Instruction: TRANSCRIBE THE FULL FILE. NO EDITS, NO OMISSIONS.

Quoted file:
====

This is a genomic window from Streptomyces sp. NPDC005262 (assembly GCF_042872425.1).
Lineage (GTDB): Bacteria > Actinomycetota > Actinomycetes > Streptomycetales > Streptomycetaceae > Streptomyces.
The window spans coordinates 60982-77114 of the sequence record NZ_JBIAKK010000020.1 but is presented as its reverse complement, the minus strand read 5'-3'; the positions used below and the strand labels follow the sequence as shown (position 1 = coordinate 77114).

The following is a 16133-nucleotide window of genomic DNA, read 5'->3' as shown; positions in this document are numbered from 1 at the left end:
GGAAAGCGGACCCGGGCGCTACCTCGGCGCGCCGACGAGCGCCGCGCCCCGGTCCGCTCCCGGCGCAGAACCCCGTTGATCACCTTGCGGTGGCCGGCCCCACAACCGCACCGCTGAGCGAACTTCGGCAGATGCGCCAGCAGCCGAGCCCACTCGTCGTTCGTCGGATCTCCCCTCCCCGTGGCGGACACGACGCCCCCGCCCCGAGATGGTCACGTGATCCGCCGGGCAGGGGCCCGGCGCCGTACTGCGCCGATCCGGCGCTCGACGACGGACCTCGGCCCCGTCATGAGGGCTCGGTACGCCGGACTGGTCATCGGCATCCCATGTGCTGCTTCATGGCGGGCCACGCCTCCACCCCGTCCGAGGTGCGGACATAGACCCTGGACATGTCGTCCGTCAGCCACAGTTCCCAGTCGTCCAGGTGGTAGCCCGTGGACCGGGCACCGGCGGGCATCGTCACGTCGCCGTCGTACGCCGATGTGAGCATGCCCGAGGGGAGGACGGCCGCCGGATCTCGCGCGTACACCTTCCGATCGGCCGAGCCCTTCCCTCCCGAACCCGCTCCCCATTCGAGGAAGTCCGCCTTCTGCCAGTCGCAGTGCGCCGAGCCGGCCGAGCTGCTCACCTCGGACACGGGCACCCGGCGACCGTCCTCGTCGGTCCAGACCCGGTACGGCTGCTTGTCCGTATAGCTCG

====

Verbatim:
This is a genomic window from Streptomyces sp. NPDC005262 (assembly GCF_042872425.1).
Lineage (GTDB): Bacteria > Actinomycetota > Actinomycetes > Streptomycetales > Streptomycetaceae > Streptomyces.
The window spans coordinates 60982-77114 of the sequence record NZ_JBIAKK010000020.1 but is presented as its reverse complement, the minus strand read 5'-3'; the positions used below and the strand labels follow the sequence as shown (position 1 = coordinate 77114).

The following is a 16133-nucleotide window of genomic DNA, read 5'->3' as shown; positions in this document are numbered from 1 at the left end:
GGAAAGCGGACCCGGGCGCTACCTCGGCGCGCCGACGAGCGCCGCGCCCCGGTCCGCTCCCGGCGCAGAACCCCGTTGATCACCTTGCGGTGGCCGGCCCCACAACCGCACCGCTGAGCGAACTTCGGCAGATGCGCCAGCAGCCGAGCCCACTCGTCGTTCGTCGGATCTCCCCTCCCCGTGGCGGACACGACGCCCCCGCCCCGAGATGGTCACGTGATCCGCCGGGCAGGGGCCCGGCGCCGTACTGCGCCGATCCGGCGCTCGACGACGGACCTCGGCCCCGTCATGAGGGCTCGGTACGCCGGACTGGTCATCGGCATCCCATGTGCTGCTTCATGGCGGGCCACGCCTCCACCCCGTCCGAGGTGCGGACATAGACCCTGGACATGTCGTCCGTCAGCCACAGTTCCCAGTCGTCCAGGTGGTAGCCCGTGGACCGGGCACCGGCGGGCATCGTCACGTCGCCGTCGTACGCCGATGTGAGCATGCCCGAGGGGAGGACGGCCGCCGGATCTCGCGCGTACACCTTCCGATCGGCCGAGCCCTTCCCTCCCGAACCCGCTCCCCATTCGAGGAAGTCCGCCTTCTGCCAGTCGCAGTGCGCCGAGCCGGCCGAGCTGCTCACCTCGGACACGGGCACCCGGCGACCGTCCTCGTCGGTCCAGACCCGGTACGGCTGCTTGTCCGTATAGCTCG